Hyper-V is Microsoft's hardware virtualization product. It lets you create and run a software version of a computer, called a virtual machine. Each virtual machine acts like a complete computer, running an operating system and programs. When you need computing resources, virtual machines give you more flexibility, help save time and money, and are a more efficient way to use hardware than just running one operating system on physical hardware.
- 64-bit processor
- Support hardware-assisted virtualization（Intel VT；AMD AMD-v）and has been enabled
- Hardware-enforced Data Execution Prevention (DEP)
- Intel eXecuted Disable (XD) and AMD No eXecute (NS).
- Enough memory - plan for at least 4 GB of RAM. More memory is better.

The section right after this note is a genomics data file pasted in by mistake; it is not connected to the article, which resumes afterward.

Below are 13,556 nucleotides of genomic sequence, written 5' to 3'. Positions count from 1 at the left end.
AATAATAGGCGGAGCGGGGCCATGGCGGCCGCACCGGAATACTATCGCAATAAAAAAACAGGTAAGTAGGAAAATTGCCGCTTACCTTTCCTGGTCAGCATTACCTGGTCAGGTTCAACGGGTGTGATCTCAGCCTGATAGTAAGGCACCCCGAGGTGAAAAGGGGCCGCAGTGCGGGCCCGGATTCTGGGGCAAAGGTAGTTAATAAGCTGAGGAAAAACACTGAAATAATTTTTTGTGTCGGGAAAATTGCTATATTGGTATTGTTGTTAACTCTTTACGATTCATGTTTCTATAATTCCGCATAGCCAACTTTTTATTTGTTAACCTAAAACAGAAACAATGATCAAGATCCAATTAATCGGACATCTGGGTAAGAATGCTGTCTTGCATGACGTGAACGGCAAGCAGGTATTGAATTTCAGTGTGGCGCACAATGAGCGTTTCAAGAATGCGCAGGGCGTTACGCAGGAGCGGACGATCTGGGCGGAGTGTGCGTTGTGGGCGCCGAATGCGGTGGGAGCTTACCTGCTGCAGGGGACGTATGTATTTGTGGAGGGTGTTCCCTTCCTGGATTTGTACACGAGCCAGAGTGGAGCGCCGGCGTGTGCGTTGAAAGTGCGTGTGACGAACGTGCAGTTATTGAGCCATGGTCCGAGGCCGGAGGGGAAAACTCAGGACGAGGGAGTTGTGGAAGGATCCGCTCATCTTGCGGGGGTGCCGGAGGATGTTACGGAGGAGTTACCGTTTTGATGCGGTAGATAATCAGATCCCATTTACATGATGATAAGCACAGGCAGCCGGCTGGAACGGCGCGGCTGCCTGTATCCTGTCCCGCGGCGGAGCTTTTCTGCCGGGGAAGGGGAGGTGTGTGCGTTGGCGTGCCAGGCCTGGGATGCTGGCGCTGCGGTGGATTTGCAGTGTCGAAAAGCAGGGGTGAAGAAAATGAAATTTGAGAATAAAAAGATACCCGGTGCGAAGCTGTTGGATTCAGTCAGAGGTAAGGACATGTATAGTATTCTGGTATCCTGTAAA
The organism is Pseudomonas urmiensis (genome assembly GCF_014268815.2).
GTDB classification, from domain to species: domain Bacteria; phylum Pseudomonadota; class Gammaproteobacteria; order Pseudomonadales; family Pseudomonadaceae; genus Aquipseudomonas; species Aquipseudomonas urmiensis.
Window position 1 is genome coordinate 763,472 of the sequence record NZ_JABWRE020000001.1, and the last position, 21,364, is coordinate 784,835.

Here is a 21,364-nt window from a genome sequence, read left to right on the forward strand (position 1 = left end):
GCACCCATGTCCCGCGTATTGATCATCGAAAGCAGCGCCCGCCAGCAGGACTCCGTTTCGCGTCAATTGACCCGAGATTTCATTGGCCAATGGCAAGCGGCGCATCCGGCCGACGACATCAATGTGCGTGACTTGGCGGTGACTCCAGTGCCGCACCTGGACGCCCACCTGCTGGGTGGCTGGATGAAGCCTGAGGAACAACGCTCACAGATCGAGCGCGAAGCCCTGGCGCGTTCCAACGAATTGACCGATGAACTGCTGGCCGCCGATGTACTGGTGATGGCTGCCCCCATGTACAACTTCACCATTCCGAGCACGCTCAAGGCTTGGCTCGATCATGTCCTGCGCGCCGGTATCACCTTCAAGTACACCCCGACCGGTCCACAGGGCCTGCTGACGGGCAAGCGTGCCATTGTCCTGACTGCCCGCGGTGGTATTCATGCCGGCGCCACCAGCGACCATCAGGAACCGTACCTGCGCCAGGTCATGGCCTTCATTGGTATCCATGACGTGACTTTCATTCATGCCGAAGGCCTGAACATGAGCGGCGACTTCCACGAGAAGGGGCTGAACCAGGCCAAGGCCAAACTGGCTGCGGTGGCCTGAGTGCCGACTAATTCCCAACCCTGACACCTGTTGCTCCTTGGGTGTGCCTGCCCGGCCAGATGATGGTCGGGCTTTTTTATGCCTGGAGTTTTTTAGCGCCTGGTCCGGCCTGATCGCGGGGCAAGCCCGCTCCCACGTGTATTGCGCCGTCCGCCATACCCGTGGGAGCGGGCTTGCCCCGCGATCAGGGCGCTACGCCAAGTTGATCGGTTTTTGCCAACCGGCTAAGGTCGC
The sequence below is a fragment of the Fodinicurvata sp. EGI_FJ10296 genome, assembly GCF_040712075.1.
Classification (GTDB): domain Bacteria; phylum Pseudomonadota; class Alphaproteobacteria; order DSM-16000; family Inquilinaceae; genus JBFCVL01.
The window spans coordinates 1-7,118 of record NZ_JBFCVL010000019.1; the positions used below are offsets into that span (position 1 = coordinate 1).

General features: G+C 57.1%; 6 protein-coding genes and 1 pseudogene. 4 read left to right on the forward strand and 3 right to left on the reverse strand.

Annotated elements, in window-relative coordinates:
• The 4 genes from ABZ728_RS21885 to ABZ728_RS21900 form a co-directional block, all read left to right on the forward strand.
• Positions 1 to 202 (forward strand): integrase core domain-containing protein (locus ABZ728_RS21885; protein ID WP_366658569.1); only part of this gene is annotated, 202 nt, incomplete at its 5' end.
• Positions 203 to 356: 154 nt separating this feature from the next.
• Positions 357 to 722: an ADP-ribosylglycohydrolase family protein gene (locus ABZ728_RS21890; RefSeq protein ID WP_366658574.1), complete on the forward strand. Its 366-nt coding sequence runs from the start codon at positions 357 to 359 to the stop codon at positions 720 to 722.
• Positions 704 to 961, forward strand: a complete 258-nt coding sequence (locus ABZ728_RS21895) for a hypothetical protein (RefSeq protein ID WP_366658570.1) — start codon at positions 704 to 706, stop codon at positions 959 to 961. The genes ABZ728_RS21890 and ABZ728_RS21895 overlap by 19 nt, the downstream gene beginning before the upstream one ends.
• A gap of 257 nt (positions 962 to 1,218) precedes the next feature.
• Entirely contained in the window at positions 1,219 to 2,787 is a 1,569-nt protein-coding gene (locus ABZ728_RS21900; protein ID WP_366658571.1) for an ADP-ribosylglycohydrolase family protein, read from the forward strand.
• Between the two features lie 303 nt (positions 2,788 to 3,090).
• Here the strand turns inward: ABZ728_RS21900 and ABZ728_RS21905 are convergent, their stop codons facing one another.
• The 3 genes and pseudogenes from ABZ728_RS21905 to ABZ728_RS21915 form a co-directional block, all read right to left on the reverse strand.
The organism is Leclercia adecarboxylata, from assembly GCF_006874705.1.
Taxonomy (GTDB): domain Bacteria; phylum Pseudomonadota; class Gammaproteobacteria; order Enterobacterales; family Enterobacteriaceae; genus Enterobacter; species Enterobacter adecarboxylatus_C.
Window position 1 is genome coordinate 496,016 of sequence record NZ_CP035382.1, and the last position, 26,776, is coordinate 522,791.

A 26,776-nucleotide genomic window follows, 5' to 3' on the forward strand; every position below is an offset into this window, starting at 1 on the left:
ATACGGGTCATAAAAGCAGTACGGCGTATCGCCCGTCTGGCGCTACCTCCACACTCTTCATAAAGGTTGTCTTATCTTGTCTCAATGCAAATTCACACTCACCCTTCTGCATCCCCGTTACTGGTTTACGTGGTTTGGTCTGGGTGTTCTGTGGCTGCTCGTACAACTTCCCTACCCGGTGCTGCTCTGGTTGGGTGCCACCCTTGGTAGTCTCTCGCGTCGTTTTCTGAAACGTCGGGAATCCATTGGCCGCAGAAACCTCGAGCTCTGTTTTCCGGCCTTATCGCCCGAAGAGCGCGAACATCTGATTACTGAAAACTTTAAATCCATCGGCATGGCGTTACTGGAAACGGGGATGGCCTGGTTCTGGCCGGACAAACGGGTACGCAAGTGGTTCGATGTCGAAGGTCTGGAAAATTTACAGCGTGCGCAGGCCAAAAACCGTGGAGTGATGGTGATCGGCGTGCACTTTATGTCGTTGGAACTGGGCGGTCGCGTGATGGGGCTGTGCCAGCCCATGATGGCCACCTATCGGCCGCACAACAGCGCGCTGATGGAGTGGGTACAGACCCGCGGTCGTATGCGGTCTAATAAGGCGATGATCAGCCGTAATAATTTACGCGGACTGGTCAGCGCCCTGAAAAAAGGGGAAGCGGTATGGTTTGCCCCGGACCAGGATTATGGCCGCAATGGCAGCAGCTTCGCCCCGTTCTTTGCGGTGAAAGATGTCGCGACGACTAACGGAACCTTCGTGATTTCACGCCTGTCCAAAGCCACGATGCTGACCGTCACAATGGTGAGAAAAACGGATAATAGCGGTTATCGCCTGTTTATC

To determine whether the computer meets the hardware requirements of the Hyper-v role, you can run the Systeminfo.exe command on PowerShell. At the bottom of the results, the Hyper-v requirements item lists the computer's hypervisor capability.
Hyper-V hardware limitations
- Support up to 512 logical processors
- Support up to 2,048 virtual CPUs
- Support up to 24 terabytes (TB) of physical memory
Virtual Machine limit
- Per host can support as many as 1024 active virtual machine
- Each Generation 2 virtual machine can support up to 240 virtual machine and 12 TB of memory
- Each Generation 1 VMs can support up to 64 virtual CPUs and up to 1 TB of memory
You can also install the Hyper-V role with the Install-WindowsFeature cmdlet in PowerShell